Aug 26 William James an American philosopher and psychologist who was also trained as a physician. The first educator to offer a psychology course in the United States, James was one of the leading thinkers of the late nineteenth century and is believed by many to be one of the most influential philosophers the United States has ever produced, while others have labelled him the "Father of American psychology". Along with Charles Sanders Peirce and John Dewey, he is considered to be one of the major figures associated with the philosophical school known as pragmatism, and is also cited as one of the founders of functional psychology. He also developed the philosophical perspective known as radical empiricism. James' work has influenced intellectuals such as Émile Durkheim, E. Du Bois, Edmund Husserl, Bertrand Russell, Ludwig Wittgenstein, Hilary Putnam, and Richard Rorty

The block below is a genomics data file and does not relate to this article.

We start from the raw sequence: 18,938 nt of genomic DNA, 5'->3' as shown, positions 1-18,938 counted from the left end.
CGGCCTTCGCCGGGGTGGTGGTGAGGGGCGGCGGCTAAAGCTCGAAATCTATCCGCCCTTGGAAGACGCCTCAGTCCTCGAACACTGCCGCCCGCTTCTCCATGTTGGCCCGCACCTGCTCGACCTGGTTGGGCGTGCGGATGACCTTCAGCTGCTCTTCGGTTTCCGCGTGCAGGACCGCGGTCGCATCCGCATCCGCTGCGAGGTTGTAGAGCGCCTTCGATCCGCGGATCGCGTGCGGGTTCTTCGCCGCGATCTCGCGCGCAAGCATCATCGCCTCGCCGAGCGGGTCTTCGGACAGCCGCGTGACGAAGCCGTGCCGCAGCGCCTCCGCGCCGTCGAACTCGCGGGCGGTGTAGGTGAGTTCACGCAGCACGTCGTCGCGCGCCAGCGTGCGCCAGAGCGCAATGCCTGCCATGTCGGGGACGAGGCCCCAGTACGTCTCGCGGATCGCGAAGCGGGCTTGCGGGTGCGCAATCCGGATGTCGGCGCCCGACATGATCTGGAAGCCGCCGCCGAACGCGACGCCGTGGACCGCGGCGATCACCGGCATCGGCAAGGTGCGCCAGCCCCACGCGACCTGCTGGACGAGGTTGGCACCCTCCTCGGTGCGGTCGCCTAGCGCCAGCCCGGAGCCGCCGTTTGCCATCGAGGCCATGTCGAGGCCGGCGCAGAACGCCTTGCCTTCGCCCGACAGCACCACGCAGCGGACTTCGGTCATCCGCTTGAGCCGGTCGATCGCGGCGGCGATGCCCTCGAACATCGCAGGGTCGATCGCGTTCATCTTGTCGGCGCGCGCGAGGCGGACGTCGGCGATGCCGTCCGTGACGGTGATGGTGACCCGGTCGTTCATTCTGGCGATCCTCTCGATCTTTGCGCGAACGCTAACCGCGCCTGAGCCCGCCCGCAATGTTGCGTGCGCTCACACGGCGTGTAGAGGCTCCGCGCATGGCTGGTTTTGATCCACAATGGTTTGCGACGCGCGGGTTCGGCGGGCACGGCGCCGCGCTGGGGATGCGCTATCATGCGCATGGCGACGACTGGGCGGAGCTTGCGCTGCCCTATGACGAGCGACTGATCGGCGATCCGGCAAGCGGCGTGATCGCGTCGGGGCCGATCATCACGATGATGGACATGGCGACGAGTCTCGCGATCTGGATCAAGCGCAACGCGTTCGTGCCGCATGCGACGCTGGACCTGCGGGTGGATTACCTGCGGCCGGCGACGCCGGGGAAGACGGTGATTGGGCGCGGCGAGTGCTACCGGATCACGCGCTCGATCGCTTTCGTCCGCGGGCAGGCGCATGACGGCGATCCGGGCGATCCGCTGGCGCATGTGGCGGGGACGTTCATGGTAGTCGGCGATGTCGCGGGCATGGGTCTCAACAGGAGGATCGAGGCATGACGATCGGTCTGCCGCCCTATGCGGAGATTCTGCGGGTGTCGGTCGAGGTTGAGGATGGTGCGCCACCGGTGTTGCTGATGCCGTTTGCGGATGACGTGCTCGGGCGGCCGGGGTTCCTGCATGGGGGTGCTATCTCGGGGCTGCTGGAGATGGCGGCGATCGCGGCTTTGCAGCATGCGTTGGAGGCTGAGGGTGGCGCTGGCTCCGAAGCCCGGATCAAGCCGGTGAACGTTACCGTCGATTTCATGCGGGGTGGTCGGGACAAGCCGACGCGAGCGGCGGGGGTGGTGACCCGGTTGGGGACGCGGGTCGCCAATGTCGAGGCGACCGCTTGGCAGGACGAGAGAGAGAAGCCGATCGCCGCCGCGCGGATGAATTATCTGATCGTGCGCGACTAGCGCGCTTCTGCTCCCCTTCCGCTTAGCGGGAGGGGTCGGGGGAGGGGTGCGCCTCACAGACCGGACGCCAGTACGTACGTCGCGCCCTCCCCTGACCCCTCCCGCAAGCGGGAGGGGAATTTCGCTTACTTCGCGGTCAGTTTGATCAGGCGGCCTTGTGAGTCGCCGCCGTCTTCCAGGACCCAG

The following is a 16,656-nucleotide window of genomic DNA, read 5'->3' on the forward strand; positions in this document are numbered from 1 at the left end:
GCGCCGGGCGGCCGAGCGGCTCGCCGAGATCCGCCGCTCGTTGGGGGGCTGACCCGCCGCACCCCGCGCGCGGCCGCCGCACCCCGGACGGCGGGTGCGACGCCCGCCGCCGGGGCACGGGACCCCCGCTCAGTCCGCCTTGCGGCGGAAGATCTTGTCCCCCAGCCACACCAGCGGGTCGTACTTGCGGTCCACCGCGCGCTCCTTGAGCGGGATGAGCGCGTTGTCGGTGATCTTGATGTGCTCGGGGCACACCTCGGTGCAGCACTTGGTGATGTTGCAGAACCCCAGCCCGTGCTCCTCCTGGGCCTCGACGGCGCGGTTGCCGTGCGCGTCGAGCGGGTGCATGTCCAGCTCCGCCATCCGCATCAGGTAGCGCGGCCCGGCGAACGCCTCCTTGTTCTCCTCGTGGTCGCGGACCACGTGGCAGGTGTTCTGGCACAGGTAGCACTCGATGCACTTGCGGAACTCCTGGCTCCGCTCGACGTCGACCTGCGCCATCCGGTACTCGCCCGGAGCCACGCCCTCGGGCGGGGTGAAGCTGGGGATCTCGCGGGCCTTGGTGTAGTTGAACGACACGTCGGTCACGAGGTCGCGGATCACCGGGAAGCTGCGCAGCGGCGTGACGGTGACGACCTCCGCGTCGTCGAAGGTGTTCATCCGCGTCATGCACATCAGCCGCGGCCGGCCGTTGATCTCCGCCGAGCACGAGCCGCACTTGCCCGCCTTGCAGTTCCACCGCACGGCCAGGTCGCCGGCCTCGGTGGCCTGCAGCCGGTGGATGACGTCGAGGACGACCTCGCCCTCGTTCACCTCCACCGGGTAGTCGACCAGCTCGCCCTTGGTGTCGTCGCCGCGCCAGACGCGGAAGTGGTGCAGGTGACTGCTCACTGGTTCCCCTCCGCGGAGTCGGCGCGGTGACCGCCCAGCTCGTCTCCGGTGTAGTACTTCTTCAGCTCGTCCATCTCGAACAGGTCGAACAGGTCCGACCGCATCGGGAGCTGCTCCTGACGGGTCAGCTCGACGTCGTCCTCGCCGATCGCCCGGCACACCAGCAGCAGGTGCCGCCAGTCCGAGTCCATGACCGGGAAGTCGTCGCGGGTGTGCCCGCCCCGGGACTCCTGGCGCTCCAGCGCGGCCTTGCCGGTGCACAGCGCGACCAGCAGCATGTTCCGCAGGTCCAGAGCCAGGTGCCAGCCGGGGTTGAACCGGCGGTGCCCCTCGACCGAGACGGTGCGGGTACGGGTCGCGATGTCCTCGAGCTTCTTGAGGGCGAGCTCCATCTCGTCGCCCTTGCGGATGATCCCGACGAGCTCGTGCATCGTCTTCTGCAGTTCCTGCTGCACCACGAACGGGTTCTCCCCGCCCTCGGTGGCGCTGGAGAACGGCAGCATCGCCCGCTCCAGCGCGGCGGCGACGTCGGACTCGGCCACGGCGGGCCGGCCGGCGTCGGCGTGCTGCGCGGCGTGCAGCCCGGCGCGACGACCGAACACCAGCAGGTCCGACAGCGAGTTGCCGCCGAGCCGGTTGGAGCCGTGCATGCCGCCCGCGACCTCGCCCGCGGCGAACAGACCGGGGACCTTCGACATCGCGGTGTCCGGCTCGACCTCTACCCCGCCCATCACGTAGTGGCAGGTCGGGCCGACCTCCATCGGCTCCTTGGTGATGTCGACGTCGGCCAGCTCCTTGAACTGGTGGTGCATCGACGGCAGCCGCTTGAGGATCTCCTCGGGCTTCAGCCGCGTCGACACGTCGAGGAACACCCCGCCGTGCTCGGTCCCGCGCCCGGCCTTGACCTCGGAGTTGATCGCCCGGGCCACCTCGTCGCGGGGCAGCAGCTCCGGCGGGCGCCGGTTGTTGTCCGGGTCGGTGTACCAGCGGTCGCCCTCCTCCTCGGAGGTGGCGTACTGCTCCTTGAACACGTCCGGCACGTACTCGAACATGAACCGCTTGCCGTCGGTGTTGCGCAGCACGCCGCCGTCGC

Oct 30 Henry Dunant a Swiss businessman and social activist. During a business trip in 1859, he was witness to the aftermath of the Battle of Solferino in modern-day Italy. He recorded his memories and experiences in the book A Memory of Solferino which inspired the creation of the International Committee of the Red Cross in 1863. The 1864 Geneva Convention was based on Dunant's ideas. In 1901 he received the first Nobel Peace Prize together with Frédéric Passy
Nov 20 Leo Tolstoy a Russian novelist, short story writer, philosopher and playwright who primarily wrote novels and short stories. Tolstoy was a master of realistic fiction and is widely considered one of the greatest novelists of all time. He is best known for two long novels, War and Peace and Anna Karenina. Tolstoy first achieved literary acclaim in his 20s with his semi-autobiographical trilogy of novels, Childhood, Boyhood, and Youth and Sevastopol Sketches , based on his experiences in the Crimean War. His fiction output also includes two additional novels, dozens of short stories, and several famous novellas, including The Death of Ivan Ilyich, Family Happiness, and Hadji Murad. Later in life, he also wrote plays and essays